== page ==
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What is your logo saying about your company?

Posted on February 24th, 2014

As a designer I often look at the many shops shouting at me for their attention on my walks down the high street. I try to take notice of the extensive variety of logos I see and often wonder what they are trying to say to me.

Starbucks Coffee

One that has stumped for a while, for example, is Starbucks. I had very little idea who the figure inside of the circular logo was, or where the name ‘Starbucks’ came from. Let alone what it might mean.

As it turns out Starbucks was named after a fictional character, Cpt. Starbuck, from the story Moby Dick by Herman Melville. Starbucks reason was to ‘capture the seafaring history of coffee and Seattle’s strong seaport roots.’ From this their figure emerged, a synonymous symbol of the sea, a siren.

I like where the name came from, as not only does it link back to their heritage but it makes me think of adventure and distant places; perhaps where the mightiest coffee grows. What this siren represents to others, however, might not be so clear, or positive.

Here are a few interpretations I came across…

Duality

From ‘Naturalis Historia’ (1565)

From European myths and alchemy, her two tails represent dualities, such as earth and water, or body and soul. (source)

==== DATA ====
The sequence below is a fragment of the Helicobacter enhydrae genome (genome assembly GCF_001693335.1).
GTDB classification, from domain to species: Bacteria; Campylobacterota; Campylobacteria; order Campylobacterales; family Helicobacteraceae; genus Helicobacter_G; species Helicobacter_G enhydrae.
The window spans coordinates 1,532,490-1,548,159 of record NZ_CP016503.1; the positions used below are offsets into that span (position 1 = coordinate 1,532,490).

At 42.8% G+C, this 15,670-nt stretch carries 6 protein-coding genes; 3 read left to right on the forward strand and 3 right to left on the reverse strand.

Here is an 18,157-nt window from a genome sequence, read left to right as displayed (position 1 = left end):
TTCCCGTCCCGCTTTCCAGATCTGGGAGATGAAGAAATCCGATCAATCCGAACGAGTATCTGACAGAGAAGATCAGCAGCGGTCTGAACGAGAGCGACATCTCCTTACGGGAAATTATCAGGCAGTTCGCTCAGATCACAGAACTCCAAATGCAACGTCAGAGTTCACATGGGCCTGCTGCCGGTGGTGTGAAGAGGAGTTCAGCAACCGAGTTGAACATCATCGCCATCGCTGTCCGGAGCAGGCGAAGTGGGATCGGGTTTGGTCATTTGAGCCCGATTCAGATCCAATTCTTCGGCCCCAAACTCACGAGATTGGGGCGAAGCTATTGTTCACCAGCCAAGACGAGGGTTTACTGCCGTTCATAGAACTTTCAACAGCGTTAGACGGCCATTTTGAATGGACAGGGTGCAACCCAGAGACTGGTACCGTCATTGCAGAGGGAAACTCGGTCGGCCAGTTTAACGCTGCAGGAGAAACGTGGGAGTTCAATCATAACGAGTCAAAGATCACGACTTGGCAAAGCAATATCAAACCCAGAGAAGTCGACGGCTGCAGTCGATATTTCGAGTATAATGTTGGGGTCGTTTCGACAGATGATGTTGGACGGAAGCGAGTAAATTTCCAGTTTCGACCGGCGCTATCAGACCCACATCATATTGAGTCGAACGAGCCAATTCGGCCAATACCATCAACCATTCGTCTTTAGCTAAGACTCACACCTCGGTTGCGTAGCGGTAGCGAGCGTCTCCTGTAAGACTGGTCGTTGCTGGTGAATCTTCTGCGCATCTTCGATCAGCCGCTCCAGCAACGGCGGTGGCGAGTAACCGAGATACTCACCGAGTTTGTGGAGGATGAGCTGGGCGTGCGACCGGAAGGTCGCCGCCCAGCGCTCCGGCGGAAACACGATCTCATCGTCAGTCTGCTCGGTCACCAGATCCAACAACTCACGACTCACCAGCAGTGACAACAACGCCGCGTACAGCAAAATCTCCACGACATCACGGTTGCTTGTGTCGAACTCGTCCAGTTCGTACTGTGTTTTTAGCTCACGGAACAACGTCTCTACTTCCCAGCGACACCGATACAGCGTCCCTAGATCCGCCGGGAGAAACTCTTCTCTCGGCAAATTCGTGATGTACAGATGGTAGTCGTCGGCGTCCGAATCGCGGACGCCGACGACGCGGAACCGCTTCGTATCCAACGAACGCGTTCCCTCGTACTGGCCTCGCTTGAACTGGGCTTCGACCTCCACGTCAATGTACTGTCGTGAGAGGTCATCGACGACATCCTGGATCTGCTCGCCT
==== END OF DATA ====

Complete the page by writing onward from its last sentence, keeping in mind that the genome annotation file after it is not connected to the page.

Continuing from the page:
This for me creates notions of ‘oneness’ or ‘togetherness’, which are good values to communicate in building customer relationships.

Melusine, Cursed Maiden

Melusine depicted on a coat of arms.

The story goes that a siren agrees to marry a man called Raymond, the Duke of Aquitaine, on one condition – that he never disturb her on a Saturday when she bathes. He agrees, but over time his curiosity rises, he spies on her and her true appearance is revealed. She transforms into a dragon and departs in a shrieking fury. (source)

This might say that on the surface Starbucks embodies beauty but that their true identity is one of evil.

Some might agree with this.

Siren / Mermaid

“The Sirens imploring Ulysses to stay” (1886)

A siren, or mermaid in the most common understanding, is a half-woman half-fish (or half-woman half-bird) creature who’s seductive songs lure fisherman to their deaths by crashing their ships on the huge boulders they sing from. (source)

This again brings negative connotations. Are we being lured in by Starbucks, as a Siren sings to seduce the sailors on the sea? Many of us give in to the temptation of their coffee after all.

Starbucks logo, 2011 redesign

I’m only using Starbucks as an example of how the meaning behind a company could be miss-interpreted by its logo. Another could be what Lacoste’s crocodile might say to someone seeing it for the first time, not knowing the nickname of their founder out on the tennis court.

It is important for a company to share its origin and values, and great if the brand identity can help represent them but it is also important to be aware of the other connotations it could have. To some your logo could be alluring but to others it could be negative or offensive.

You can read more about the Starbucks siren here, where there are some rare editions of the logo included from the designer of the first iteration of the brown Starbucks logo.

What’s your interpretation of the Starbucks logo? Do you think of distant lands and adventure, or simply ‘One Mocha to go, please’?

Article Details

Author: Alex Mitchell

Category: Branding

Posted: February 24th, 2014

Tags: , , , , ,

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